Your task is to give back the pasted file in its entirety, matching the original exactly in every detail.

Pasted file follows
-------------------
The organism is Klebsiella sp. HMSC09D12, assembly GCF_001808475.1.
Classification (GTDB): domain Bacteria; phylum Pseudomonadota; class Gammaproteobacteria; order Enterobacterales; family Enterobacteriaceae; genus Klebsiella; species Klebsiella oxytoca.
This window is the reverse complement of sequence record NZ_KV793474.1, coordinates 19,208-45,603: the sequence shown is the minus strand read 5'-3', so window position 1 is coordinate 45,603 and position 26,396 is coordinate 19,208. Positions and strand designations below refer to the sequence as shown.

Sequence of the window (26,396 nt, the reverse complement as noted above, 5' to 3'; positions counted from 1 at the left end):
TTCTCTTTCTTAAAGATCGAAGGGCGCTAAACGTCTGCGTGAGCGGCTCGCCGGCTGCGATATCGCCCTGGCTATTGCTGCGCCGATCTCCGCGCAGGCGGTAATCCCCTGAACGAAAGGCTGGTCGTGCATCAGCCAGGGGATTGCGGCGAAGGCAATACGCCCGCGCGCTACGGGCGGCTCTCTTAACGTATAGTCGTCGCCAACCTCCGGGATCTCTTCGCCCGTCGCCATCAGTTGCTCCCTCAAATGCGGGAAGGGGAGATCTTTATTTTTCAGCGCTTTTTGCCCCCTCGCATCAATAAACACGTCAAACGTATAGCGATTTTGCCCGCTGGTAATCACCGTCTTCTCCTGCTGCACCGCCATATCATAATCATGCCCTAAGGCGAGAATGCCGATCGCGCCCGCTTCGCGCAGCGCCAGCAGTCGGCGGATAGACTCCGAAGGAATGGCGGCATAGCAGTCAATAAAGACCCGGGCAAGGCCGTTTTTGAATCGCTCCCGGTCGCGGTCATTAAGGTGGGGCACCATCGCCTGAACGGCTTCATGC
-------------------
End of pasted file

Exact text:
The organism is Klebsiella sp. HMSC09D12, assembly GCF_001808475.1.
Classification (GTDB): domain Bacteria; phylum Pseudomonadota; class Gammaproteobacteria; order Enterobacterales; family Enterobacteriaceae; genus Klebsiella; species Klebsiella oxytoca.
This window is the reverse complement of sequence record NZ_KV793474.1, coordinates 19,208-45,603: the sequence shown is the minus strand read 5'-3', so window position 1 is coordinate 45,603 and position 26,396 is coordinate 19,208. Positions and strand designations below refer to the sequence as shown.

Sequence of the window (26,396 nt, the reverse complement as noted above, 5' to 3'; positions counted from 1 at the left end):
TTCTCTTTCTTAAAGATCGAAGGGCGCTAAACGTCTGCGTGAGCGGCTCGCCGGCTGCGATATCGCCCTGGCTATTGCTGCGCCGATCTCCGCGCAGGCGGTAATCCCCTGAACGAAAGGCTGGTCGTGCATCAGCCAGGGGATTGCGGCGAAGGCAATACGCCCGCGCGCTACGGGCGGCTCTCTTAACGTATAGTCGTCGCCAACCTCCGGGATCTCTTCGCCCGTCGCCATCAGTTGCTCCCTCAAATGCGGGAAGGGGAGATCTTTATTTTTCAGCGCTTTTTGCCCCCTCGCATCAATAAACACGTCAAACGTATAGCGATTTTGCCCGCTGGTAATCACCGTCTTCTCCTGCTGCACCGCCATATCATAATCATGCCCTAAGGCGAGAATGCCGATCGCGCCCGCTTCGCGCAGCGCCAGCAGTCGGCGGATAGACTCCGAAGGAATGGCGGCATAGCAGTCAATAAAGACCCGGGCAAGGCCGTTTTTGAATCGCTCCCGGTCGCGGTCATTAAGGTGGGGCACCATCGCCTGAACGGCTTCATGC